In life, when we play a game with a single opponent we generally play to win. Then again, we usually pick an opponent who will provide some challenge, and make the game worth playing for both parties. We might let them win if they need to, but that’s less fun. Games involve an element of competition, and this can entail a problem between language teacher and learner: the odds are stacked in favour of the teacher. Such a situation can jeopardise the all-important element of rapport in a one-to-one class. In my view, a major support to this rapport is when neither party is superior, or overtly advantaged.
On the other hand game playing is naturally collaborative. When we use a game in a group class, we often assign pairs or groups to work together – preparing, advising, and negotiating. Often it’s hard to see how this can work in a one-to-one environment. All the same, we can look for activities that are fun, collaborative, and creative. Here are a few ideas that interest me – they may not suit some students but then again there’s no harm in seeing what works.
If we do bring in an element of competition, it should be competition between equals, not one in which the teacher is bound to win.
How about bringing the student’s first language into play for a change? Work on a dialogue, or presentation together. Record it bit-by-bit, but only after the student has expressed what they want to say in their own language and then come up with a translation, aided by the teacher. For this you need to have a reasonable knowledge of the student’s first language. Translation is natural. As long we discourage a word-for-word approach to it, but go for phrases instead, we should be fine. It also allows the student to express what they want, and acknowledges that they know what they are talking about – it helps to remember it’s the language that’s the barrier, not the ideas.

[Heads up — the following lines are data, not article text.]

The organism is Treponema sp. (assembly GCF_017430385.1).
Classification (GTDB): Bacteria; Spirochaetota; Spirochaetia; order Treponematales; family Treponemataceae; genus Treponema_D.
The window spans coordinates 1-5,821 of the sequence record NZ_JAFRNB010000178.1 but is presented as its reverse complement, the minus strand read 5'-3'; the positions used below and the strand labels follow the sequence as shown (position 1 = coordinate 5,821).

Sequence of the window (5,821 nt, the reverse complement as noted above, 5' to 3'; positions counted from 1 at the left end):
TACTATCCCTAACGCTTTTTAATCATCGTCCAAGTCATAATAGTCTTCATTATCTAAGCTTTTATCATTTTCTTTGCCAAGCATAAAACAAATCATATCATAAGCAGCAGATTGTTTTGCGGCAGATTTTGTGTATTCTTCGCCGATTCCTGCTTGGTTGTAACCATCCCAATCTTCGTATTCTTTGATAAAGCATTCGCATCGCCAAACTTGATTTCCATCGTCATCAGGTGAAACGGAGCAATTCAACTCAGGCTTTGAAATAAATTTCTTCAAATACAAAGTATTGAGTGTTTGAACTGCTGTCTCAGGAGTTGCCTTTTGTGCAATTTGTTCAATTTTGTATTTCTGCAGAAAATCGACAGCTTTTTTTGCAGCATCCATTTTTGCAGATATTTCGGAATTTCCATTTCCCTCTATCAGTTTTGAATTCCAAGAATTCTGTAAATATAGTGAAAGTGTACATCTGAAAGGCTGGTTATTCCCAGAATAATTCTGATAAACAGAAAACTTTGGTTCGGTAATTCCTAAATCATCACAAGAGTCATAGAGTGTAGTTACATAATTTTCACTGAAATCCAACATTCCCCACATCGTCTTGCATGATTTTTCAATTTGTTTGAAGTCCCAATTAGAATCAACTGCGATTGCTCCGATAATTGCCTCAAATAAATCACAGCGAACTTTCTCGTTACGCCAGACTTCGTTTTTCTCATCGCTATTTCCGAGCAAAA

Some may complain that this is not a game -there’s no winner. We can get competitive to spice things up as long as the teacher is either an equal, or less than equal. Many of the learners I’ve encountered have extensive business experience – far more so than me. This can be a useful tool, because competing with someone who is canny about business balances things out nicely. Role-playing negotiations strike me as a way in which such a dynamic can be exploited. Negotiation involves strategic thinking, bargaining, scoring points in much the same way as a game. Ideally you don’t want your opponent to lose, but at the same time a win-win situation is desirable at the very least.
There are numerous other competitive activities that preserve equilibrium. We frequently use quizzes as a classroom tool. What about devising a quiz where the student comes up with a few questions for teacher about their own country? There are also classic pair-work activities that are lightly competitive; one I personally use frequently is to dictate a picture or graph. This can be used to practise prepositions and describe location. The student and teacher both draw a simple robot-like picture using only agreed shapes – square, triangle, oval and so on. It doesn’t have to be your typical robot with a square head and two arms – it could easily be an industrial-style robot. Both teacher and student describe their drawings, which only they can see. It’s always fun to compare the results. We can dictate graphs in exactly the same way, using and hearing language associated with time and movement, and working towards two representations.
Other games that can be adapted for one-to-one consist of ways of testing. One example that has worked for me is this well-known method for reviewing vocabulary. The learner writes down many items on separate small squares of paper (it’s great if the learner is a conscientious note-taker because it means they can go back over what they’ve written). Next class, these go into a bag. Against the clock, the learner picks them out of the bag and explains them to you.
Of primary importance in a one-to-one class is to build an equal and insightful rapport, where the priority should be on collaborating with the student. If we do bring in an element of competition, it should be competition between equals, not one in which the teacher is bound to win. And yet one of the great things about one-to-one classes with adults is the endless variety of personalities that we meet, their preferences and the range of possibilities that might work for them. If we keep the relationship fair, we can be as inventive as we like in terms of what we can use with them.